I am a 49-year-old farmer and horticulturalist. I live on my family’s farm in York County in eastern Nebraska. My husband, Mike, raises corn and soybeans and I have landscaping business. Our love of the land is great. Something stirred in my heart this spring and I became very concerned about the climate. I have always been very awed by nature and tied to it. Our farm was homesteaded by my great-great grandfather who came from England to homestead in 1864. It has been cherished and cared for by each generation. My father, who is deceased, cared much about water conservation. The land was left to me and my three sisters. The water that peacefully lies under our ground is what makes farming in this area so very valuable. We are very aware we need to protect it. We had record crops this summer with the drought where we were able to irrigate.
The proposed pipeline route will cut through my family farm, one mile from my home and nursery business. We have neighbors that the proposed pipeline route will go 300 feet from their house well.
If the tar sands were ever leaked into the aquifer, life as we know it would be changed forever. There would be no getting them out of the aquifer. There are many stories such as ours on how the proposed pipeline would change lives. It will devalue our land and present a great risk to the Ogallala Aquifer when it leaks. It will leak, they plan on leaks, but they don’t know what will happen when it gets into the aquifer. There are many places along the route that the water table is very high! As you know tar sands are another beast, they sink when they get into water. What would clean up look like? No one can answer that. They don’t know.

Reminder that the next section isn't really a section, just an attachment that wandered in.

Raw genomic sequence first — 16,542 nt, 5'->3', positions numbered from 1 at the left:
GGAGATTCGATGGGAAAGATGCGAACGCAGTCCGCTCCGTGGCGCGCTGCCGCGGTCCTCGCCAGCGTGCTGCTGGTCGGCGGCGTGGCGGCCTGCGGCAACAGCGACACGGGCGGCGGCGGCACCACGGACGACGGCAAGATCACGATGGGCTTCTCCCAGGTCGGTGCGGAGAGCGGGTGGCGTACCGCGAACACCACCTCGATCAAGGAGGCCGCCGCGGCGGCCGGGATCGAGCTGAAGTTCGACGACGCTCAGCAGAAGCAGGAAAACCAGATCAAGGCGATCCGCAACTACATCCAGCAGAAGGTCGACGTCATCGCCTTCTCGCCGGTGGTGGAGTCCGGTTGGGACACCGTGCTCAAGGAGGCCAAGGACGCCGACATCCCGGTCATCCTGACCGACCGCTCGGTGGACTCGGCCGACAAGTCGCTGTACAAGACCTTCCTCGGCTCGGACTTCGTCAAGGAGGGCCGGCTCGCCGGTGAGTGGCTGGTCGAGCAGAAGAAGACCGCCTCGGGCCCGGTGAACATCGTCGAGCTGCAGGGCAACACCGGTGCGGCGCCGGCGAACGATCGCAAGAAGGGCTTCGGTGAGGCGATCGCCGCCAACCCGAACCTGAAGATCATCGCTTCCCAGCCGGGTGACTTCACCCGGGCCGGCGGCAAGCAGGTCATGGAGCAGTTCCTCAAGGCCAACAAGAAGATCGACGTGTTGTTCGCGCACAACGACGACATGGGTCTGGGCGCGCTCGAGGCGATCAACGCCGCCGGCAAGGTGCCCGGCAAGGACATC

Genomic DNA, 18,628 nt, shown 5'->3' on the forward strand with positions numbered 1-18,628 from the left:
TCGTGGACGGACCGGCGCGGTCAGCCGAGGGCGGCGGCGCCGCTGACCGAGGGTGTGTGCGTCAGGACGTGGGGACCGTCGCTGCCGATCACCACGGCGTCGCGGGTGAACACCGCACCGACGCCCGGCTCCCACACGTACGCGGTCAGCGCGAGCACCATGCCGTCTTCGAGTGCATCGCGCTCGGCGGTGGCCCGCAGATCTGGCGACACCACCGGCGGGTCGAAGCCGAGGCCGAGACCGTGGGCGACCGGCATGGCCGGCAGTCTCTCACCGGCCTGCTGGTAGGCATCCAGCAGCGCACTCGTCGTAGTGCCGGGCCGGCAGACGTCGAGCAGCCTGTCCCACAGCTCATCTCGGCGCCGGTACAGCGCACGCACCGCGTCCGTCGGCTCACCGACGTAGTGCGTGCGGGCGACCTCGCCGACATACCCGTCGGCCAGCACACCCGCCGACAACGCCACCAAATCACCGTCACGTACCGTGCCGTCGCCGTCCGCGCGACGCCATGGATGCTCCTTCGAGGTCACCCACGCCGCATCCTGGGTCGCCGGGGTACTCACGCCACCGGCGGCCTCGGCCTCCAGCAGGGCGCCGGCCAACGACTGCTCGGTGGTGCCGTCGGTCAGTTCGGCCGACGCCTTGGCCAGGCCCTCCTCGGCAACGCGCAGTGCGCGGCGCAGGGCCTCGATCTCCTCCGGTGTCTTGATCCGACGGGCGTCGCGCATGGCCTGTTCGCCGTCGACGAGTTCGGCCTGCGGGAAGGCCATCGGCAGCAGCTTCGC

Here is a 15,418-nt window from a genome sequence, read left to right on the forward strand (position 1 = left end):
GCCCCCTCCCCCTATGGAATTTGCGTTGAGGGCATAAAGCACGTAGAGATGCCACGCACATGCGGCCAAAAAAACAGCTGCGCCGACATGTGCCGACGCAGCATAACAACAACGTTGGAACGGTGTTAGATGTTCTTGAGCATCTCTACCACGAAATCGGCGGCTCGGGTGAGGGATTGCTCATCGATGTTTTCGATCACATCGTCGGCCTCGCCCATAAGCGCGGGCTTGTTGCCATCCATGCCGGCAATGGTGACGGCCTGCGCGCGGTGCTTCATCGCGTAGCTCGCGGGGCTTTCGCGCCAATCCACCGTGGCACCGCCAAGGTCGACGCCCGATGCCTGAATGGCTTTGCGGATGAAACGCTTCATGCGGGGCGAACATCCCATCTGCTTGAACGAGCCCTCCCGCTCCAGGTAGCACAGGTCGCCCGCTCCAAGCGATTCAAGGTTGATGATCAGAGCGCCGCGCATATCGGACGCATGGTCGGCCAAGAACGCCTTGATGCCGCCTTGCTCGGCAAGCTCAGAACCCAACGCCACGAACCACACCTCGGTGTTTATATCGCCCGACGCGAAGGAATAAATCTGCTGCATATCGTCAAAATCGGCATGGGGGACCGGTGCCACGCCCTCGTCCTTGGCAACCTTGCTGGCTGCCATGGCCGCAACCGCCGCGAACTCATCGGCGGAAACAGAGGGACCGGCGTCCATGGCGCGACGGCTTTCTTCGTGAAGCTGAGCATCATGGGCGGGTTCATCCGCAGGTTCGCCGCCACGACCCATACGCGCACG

I heard what you said in your inauguration address about climate change and protecting the environment. Yes the time is NOW. We have no time to waste. When one barrel of tar sand produces two barrels of toxins, please say no to this nasty, dirty source of oil. Let it lie in the earth where it belongs!
When making your decision please hear our hearts calling for a change in the direction of our energy resources.
Generous spirit helps make this a great place to live
I write today for three reasons: